Mori, who was head of the Tokyo 2020 Olympics organizing committee, provoked worldwide outrage in February 2021 with remarks about “talkative women” prolonging meetings. A petition launched the following day calling for “appropriate sanctions” against him collected 110,000 signatures in two days. A Kyodo poll found that 60 percent of Japanese believed he should step down as committee head. A number of Olympic sponsors and celebrities distanced themselves from his remarks, and more than a thousand volunteers refused to help out during the Olympics. Despite Prime Minister Yoshihide Suga’s support, Mori was forced to step down, the first time an LDP heavyweight had resigned over sexist behavior.
On February 6, the Choose Life Project livestreamed on YouTube a two-and-a-half-hour forum titled “Don’t Be Silent,” hashtag (in Japanese) #WomenWhoRefuseToKnowTheirPlace. Twenty-five writers, publishers, NGO members, and activists were invited to comment on Mori’s remarks, especially his statements (less publicized abroad) that women were “competitive”: “When one raises her hand and speaks, they probably think they should speak, too.” He added that the committee included seven women, but “luckily they all know how to behave.” The participants agreed that the LDP was incapable of bringing about change, and that it was time for them to speak out.
The younger generation is more open, and more engaged on issues such as the environment and the work/family balance. Activist Tamaka Ogawa says she joined the women’s movement after receiving insults—such as “filthy feminist” (kusofemi)—over a 2013 article defending working mothers.
That’s a major issue in Japan, where the birth rate is falling, the population is aging, and many young people are in precarious, low-paid jobs. Less than 3 percent of children were born out of wedlock in 2020, and the decision to marry still largely depends on the man’s ability to provide, though attitudes are starting to change.
The post–World War II socioeconomic structure forces women to choose between family and career. The M-shaped curve showing women’s participation in the labor force—rising with age, falling after marriage or the birth of a child, rising again as children grow up—has shifted: Women now tend to first drop out of the workforce at 30 instead of 25.
Since 1986 it has been illegal to require women to resign when they marry or have children (most companies once made female employees sign a contract agreeing to this). But even today, only 38 percent return to work after their first child, despite government campaigns since 2012 to promote a better work/family balance.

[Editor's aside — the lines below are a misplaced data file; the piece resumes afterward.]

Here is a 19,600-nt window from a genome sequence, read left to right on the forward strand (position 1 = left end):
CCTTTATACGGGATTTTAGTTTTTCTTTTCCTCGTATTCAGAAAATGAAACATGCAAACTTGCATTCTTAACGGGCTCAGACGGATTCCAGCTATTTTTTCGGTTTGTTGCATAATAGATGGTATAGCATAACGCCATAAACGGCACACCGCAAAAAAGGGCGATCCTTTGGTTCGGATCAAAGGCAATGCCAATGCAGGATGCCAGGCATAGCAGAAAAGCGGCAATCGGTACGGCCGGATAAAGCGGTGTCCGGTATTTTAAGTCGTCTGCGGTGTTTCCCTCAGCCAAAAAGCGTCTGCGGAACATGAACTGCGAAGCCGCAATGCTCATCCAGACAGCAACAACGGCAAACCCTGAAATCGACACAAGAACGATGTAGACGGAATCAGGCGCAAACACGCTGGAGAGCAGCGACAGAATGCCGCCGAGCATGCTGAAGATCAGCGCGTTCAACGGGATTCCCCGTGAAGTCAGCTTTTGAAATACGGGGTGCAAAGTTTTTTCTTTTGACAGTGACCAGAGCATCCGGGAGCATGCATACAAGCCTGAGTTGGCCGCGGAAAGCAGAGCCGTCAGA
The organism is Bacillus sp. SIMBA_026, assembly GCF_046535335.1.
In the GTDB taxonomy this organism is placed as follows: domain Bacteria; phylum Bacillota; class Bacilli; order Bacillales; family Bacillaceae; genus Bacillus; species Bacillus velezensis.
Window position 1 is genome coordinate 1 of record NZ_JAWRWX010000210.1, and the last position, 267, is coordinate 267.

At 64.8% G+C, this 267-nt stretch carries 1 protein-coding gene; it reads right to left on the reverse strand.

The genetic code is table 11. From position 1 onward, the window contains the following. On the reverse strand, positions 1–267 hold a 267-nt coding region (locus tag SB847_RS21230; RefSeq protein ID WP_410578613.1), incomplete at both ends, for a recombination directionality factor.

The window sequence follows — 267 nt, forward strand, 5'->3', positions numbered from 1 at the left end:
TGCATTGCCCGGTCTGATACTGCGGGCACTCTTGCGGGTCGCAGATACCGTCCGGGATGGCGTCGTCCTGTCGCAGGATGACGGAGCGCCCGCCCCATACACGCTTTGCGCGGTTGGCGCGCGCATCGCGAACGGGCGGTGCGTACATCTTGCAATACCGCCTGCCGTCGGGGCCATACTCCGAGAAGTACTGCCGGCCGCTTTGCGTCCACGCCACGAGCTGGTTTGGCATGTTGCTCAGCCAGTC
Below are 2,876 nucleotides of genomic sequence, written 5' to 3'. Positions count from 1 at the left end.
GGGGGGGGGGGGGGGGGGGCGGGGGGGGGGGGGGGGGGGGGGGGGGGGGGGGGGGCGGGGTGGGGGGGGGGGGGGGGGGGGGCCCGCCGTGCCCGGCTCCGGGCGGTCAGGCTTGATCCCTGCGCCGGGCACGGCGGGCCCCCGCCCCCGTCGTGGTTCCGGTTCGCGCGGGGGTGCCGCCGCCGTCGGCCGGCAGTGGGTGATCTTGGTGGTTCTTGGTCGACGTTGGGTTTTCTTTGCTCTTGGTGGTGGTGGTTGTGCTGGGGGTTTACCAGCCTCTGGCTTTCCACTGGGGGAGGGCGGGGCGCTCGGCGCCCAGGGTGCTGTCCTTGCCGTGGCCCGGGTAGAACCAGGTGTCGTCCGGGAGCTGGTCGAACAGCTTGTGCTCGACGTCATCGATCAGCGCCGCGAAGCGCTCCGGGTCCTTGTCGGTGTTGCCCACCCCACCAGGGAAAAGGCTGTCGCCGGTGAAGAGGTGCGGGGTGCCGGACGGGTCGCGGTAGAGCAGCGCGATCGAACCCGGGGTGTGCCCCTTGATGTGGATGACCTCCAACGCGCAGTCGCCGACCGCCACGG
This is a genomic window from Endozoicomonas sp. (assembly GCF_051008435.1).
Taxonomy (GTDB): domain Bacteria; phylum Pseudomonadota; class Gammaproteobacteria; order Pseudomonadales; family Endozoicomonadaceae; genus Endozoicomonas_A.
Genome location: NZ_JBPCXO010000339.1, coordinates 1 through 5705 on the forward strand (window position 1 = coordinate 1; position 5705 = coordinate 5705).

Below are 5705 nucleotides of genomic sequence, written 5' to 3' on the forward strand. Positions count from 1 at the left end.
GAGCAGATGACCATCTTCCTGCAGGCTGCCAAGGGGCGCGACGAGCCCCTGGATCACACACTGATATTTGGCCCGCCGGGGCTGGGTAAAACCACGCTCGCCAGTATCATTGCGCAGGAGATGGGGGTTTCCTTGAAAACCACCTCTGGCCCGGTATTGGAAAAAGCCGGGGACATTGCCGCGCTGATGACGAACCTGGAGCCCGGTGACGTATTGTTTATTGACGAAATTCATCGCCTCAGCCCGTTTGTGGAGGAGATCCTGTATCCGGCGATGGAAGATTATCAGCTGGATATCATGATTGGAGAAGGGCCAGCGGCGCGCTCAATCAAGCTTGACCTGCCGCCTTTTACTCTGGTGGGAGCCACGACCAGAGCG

‘Career’ and ‘non-career’ workers
In 1985 the Diet ratified the UN Convention on the Elimination of All Forms of Discrimination (CEDAW) and adopted an equal employment opportunity law. But company bosses circumvented the legislation by inventing a two-track system with “career employees” (sogoshoku), who could qualify for promotion, and “non-career employees” (ippanshoku), who could not. Women had to choose their track when they were hired, but opting to be a “career employee” meant accepting long work hours and frequent relocation to provincial offices, like their male colleagues, making it hard to balance work and family life.
Only around 9 percent of middle managers in companies are women, and at senior management level the figure is much lower. Government figures show the pay gap between men and women has fallen from 40 percent in the 1990s to 24.5 percent in 2020 (compared to 16.5 percent in France). But this is due more to a drop in men’s pay over the last 20 years than a rise in women’s pay. And women often have precarious jobs (part-time, short-term, temporary, etc.) paying less than 55 percent of men’s average salary, a trend that is growing.
This is partly due to two laws passed in 1986. The first introduced a personal allowance of ¥380,000 ($3,300) for income tax on one spouse’s earnings, provided the other spouse’s earnings did not exceed ¥1.03m ($9,000)—the kind of pay that comes with a part-time job, mainly affecting women. The other legalized temporary contracts, banned until then. Applying to 13 sectors in 1986, 26 from 1999, and all since 2015, this law has mainly affected women and young people.
This highlights the government’s mixed messages on women’s place in society against a background of neoliberal reforms. In December 2012, Prime Minister Shinzo Abe presented increasing women’s labor force participation as a key structural reform to revitalize the Japanese economy, saying he wanted to create “a society in which all women shine.” Feminists remained skeptical. Though the LDP victory in last year’s election was a setback for Japanese women, with fewer female candidates elected than in 2017, the #MeToo movement is inspiring women to mobilize against sexism. But there’s a long way to go.